and I can’t believe he’s here. Is he okay? Is he breathing?

I rest my head against the rim and wait for someone to shout

– man overboard –


Born Crying Sparkles, & Other Girl-Myths | Audrey T. Carroll

I started carving a place for you in this world before

confirmation of your existence, before the dream where we

giggled & played on the floor as the sunlight blessed us both

in softness, before a black & white screen endorsed your girlhood.

Carving is necessary when the mold is built one-size, no

customization conceded, like hand-me-down socks with hearts

cuffing the ankles, & I knew—whoever you were—I wanted you

to be able to sport tutus while inventing stories with dinosaurs

because I was allowed one, my brother the other, & it nearly

strangled the life out of us both even with my still-surviving

pink obsession & love of florals (because the combat boots

& AC/DC were never invited out to play, didn’t exist, locked

away in a corner rust-haven of a closet where the scraps

that didn’t fit the template were sent until they accepted their

irrelevance). I sharpen my tongue in anticipation of every illadvised

decree that you should be offered tiaras & pointe

shoes only (that lightsabers are for boys, that girls don’t like

science & should go, regardless of interest, paint a rose instead)

because I heard that every time, because I know the asphyxia

of forced-upon lace, of ruffles coiling like cobras around childsized


& I will always let you choose.


The Motherless Queen Mother Speaks | Jen Rouse

She is my daughter

I am not your daughter

She reflects my submerged emotions

like distortions in molten glass

You cradle my suffering

in the belly of each full embrace

She split from me like a hive in spring

I was and will never be yours

to split from

She will never let me go

You must let me go

She belongs to a lineage of complicated queens

and I belong to no one


Emilia | Eileen Chong

The babies made me invincible.

Invincible, Maggie Smith

Her eyes (still grey, blue, and green) search

mine out. I meet her gaze, then hold her.

She bobs her head at me, and I lower mine

in return. Our foreheads meet and cleave.

I tilt her backwards, my hand cradling her neck,

then lift her towards me, and tilt her again.

She clings to me—freedom and safety,

safety and freedom. It is a game she knows,

and she smiles, and smiles. Her laughter,

a talisman; her eyes, a ward. She sees me,

and so I exist. I am here, and I suffer.

Soon she will go, and my love with her.

I wake to the smell of milk. The hungry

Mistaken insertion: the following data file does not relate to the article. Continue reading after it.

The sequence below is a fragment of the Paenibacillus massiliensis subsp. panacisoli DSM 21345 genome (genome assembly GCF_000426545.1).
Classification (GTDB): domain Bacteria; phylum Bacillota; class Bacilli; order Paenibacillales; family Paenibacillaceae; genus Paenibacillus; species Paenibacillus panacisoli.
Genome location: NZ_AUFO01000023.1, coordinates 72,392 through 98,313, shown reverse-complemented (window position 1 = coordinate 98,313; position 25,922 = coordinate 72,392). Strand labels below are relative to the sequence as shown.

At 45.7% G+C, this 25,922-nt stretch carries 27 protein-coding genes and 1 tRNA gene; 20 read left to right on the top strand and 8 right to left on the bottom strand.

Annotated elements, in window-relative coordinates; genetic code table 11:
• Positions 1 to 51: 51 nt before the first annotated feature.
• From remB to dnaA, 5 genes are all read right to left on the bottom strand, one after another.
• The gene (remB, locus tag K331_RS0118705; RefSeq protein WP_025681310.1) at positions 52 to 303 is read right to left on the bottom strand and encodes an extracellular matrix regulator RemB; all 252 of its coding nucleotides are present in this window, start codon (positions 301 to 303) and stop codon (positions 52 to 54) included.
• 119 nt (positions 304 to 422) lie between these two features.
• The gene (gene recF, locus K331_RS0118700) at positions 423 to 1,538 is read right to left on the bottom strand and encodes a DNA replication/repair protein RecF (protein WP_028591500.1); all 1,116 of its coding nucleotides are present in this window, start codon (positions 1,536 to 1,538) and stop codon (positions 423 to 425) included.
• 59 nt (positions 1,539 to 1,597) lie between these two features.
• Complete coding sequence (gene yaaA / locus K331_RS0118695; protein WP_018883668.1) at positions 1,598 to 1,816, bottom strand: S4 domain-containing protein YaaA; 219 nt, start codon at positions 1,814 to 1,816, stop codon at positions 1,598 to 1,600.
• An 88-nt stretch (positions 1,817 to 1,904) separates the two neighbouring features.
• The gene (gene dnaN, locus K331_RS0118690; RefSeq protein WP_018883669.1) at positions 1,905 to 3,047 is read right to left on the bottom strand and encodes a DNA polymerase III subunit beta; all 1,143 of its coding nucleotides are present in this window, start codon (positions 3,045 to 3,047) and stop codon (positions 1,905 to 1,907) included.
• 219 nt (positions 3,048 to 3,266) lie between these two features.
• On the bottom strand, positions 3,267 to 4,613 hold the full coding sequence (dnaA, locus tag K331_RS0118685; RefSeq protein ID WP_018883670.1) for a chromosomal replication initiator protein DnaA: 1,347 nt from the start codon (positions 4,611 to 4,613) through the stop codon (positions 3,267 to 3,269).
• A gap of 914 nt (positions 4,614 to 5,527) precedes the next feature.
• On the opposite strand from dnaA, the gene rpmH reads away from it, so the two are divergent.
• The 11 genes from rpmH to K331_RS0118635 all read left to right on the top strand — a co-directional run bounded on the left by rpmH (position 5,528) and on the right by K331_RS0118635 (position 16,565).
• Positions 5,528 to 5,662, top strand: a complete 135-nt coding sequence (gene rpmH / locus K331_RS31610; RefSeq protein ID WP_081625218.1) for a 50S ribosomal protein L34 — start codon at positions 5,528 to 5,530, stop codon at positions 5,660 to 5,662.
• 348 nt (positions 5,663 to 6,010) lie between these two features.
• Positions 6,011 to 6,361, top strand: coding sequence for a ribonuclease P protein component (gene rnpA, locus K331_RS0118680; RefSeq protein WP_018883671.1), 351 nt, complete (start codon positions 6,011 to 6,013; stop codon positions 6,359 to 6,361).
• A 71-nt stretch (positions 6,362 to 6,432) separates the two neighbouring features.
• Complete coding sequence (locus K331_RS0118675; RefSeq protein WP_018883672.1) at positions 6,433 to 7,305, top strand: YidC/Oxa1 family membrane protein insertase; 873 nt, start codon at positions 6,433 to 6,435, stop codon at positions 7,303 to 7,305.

mouth. The animal grip of her clenched fists.


A Tribute to Pumping | Eloísa Pérez-Lozano

I resist and resent you at first

your plastic parts and tubes

your motor that provides

the motion picture soundtrack

of milky metronome to

my 20-minute movie thrice a day.

Your suction is less subtle than

my son’s enthusiastic gulps

your mechanic tugs do their job

without hormones or emotion

as milk collects, drop by drop

a means to a motherly end.

A sign of three meager months

a leave deemed generous here

but seen as a pathetic pittance

elsewhere, barely enough time

to take in the smiles and laughter

just starting to fill my senses.


Ever so slowly, your sucking

becomes soothing to my ears,

rhythmic reminders to sit still

in the midst of work’s whirlwinds

invitations to breathe, read, write

my words and thoughts untouched.

You give me time with me

creative space to flesh out ideas

poems put on hold, ready

to spill forth, taking shape

when you render me

inaccessible to all outside.

No longer an annoying daily chore

I clean your parts with care

taking my time to rinse them gently

as I realize that through this routine

the mom and poet in me rejoice

simultaneously safe from sacrifice.


Night Sounds (1/81) | Judith Rodgers

I wake to the sounds of night.

The gentle, old dog snores softly in the corner.

My husband breathes the heavy, regular sounds

Of sleep at my shoulder.

A car moves slowly past outside

With the splash of last night’s rain.

I rise quietly and pad through the ancient, creaking house

To where the twins lay sleeping.

One child murmurs and turns himself over.

Within me, another child rolls, wriggles, kicks,

Then quietens,

Waiting silently for the time when she, too,

May breathe gently into the night.


Waiting to Inhale | Amy Alexander


The Full Night | Syche Phillips

I should sing the praises of the easy nights–

The kid sleeps 7 to 7,

Splayed in 70 different positions.

His pursed lips breathe easily, softly,

Starfish hands open and close,

Searching, in sleep, for Legos, for blankets, and apple juice,

Or maybe, for things out of reach during the day:

The blinds, our phones, the coffee maker.